I've read some of Ms Heath's books and enjoyed them... but I thought the last series was just okay and as a result, wasn't going to try this new release. However, now it's on my list of books to look out for LOL :)

  2. nath ~ thanks! I don't think I've read anything by Heath before. I'm hoping I'll like the next one just as much although it's the third book, the Duke's story, that I'm wanting now. :)

  3. Oh, I love Lorraine Heath. This wasn't on my radar, so thank you!!!

  4. Lori ~ You're welcome! Hope you enjoy it. Book 2 comes out next month. :)

  5. *huge heavy sigh*

    Have you read any of her Westerns? I've tried a couple of her *England* books but can't read anymore since my heart is still breaking that she doesn't write Westerns anymore - a genre that she EXCELLED in. She used to be a big fish in a small pond but now it seems like she's just one of many fish in a big pond.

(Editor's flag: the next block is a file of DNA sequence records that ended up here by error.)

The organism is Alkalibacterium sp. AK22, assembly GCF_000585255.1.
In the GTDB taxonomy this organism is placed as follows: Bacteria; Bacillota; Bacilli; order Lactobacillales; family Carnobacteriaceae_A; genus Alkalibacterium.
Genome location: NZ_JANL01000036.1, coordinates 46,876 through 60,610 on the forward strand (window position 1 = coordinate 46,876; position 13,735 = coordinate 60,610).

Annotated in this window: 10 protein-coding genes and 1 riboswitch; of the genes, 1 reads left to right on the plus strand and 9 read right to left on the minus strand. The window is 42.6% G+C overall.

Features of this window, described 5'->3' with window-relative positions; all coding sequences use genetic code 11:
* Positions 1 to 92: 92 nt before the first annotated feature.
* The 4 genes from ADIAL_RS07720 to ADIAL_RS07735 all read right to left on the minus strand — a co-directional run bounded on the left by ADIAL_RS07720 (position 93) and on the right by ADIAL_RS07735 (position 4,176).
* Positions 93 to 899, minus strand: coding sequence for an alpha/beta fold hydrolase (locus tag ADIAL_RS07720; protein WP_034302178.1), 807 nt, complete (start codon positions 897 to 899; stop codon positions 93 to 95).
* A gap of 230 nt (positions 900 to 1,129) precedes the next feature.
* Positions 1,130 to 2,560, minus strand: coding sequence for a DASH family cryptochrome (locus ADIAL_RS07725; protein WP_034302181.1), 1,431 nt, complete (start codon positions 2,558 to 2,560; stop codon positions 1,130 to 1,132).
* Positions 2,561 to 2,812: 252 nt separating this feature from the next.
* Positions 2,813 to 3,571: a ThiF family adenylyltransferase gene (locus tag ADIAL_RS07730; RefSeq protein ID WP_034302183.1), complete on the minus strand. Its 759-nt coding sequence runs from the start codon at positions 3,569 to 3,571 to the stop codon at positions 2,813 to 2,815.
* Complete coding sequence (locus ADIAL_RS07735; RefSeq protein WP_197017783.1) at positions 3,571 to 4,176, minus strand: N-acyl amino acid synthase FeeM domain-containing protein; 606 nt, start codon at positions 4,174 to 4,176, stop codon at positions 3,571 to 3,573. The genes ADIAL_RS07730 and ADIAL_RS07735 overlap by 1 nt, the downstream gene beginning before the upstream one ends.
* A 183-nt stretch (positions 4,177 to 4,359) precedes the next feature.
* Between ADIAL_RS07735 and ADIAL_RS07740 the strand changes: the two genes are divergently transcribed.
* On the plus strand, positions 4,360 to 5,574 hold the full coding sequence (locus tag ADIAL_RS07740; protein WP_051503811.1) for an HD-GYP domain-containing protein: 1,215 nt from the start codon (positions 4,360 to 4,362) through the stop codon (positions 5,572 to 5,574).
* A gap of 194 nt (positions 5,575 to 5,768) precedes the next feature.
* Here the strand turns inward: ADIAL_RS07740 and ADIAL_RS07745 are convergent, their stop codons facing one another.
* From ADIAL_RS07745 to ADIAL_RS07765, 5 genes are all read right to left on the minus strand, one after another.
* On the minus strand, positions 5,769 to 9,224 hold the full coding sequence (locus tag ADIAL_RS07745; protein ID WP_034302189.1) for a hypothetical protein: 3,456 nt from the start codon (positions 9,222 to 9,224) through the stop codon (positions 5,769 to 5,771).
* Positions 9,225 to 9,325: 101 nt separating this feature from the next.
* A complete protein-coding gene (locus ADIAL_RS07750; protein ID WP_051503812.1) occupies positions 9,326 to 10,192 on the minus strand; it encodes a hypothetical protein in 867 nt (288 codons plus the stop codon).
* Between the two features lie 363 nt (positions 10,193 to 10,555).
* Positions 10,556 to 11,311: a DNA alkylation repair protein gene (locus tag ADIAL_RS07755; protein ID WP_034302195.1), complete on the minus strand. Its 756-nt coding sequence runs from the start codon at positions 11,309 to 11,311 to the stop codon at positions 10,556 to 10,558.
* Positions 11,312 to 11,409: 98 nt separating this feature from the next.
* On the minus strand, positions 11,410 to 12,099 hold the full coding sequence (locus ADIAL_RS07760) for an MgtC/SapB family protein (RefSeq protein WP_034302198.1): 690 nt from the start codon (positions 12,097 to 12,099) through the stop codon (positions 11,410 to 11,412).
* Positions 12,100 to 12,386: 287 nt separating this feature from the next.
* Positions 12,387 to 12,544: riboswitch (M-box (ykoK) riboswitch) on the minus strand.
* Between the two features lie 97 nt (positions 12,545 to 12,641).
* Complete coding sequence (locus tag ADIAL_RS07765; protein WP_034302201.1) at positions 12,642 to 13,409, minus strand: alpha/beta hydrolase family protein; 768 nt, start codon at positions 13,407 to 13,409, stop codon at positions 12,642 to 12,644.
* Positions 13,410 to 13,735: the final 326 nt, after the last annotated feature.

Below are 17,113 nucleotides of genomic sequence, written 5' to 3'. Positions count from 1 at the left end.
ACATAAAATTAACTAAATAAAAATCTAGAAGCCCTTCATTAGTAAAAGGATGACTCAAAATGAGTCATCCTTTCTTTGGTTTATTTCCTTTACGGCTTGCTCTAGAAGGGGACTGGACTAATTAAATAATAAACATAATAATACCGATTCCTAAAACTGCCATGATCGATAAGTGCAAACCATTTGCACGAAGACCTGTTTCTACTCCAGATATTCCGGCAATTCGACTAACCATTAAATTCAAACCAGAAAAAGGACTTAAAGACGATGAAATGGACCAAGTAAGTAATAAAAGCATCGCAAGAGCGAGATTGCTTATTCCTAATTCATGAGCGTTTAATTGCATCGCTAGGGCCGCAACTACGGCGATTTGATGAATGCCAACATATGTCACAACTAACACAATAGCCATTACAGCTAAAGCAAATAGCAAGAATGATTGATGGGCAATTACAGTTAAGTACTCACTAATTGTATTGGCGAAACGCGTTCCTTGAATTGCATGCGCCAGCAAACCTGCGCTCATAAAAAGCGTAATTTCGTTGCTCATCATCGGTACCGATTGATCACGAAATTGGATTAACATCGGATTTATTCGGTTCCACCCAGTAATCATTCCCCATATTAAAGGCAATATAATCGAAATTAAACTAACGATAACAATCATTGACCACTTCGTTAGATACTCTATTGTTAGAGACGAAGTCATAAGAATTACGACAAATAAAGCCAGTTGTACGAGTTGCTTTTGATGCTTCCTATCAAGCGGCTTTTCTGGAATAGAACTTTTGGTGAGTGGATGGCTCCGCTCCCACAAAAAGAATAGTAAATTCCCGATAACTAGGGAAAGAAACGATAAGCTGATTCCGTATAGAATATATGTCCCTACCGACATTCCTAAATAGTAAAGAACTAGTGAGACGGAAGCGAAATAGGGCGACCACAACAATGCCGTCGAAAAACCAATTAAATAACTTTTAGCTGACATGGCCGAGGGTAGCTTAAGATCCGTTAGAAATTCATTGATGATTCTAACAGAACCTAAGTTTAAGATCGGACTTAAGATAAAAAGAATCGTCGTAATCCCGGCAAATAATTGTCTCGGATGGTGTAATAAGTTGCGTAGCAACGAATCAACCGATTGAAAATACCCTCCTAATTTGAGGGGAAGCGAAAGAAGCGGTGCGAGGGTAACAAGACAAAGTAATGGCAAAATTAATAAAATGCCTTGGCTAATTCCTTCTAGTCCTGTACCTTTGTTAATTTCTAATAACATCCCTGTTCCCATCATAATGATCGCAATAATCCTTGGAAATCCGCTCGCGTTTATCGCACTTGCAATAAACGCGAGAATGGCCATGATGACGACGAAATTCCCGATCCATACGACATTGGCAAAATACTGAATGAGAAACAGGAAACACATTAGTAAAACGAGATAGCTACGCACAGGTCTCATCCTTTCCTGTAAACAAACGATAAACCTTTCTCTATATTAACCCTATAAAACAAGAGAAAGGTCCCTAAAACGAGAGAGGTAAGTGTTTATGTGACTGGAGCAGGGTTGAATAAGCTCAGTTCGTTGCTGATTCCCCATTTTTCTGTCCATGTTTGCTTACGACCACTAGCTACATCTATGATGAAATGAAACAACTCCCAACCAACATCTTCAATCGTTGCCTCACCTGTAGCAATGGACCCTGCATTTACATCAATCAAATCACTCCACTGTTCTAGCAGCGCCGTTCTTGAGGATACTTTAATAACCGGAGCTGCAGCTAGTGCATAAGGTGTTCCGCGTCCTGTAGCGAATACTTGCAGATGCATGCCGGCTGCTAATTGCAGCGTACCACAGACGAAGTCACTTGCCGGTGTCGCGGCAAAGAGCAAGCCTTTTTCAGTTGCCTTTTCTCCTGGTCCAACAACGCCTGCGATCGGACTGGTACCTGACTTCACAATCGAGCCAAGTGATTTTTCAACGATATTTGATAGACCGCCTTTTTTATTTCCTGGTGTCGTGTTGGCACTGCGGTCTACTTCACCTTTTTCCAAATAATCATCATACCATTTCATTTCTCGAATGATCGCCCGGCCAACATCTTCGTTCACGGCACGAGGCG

6. Leslie, this sounds really good to me. Great review. It just sounds like great development, especially since you didn't like them together in the beginning and then wanted/needed them together by the end. The rest of the family also sounds quite interesting. :)

  7. Great review, Leslie. I've become such a sucker for historical romances in the last year or so. I can barely read a review without wanting to read the book!

    I'm seriously considering this one, because it sounds emotionally complex... for me, if not the characters! LOL. I DO have a difficult time reading about infidelity in romance (or any love story --real or fictional) and I TRY to think in terms of what was the "norm" between men and women in historical times. I think I would enjoy the challenge put forth to the author to convince me that I can forgive the infidelity and believe in the couple's monogamous HEA.

  8. Kristie ~ I have a bunch of Heath’s westerns on the tbr pile that I hope to get to soon. I wish she would go back to writing westerns – we need more good western authors.

    Hils ~ Heath really made this couple work for me. Love it when that happens. :)

    Christine ~ I was ok with the infidelity because of the situation and the hero’s belief that it would never be a real marriage. If he had been living w/the heroine, attempting to make the marriage work from the beginning, then I would've had problem with it.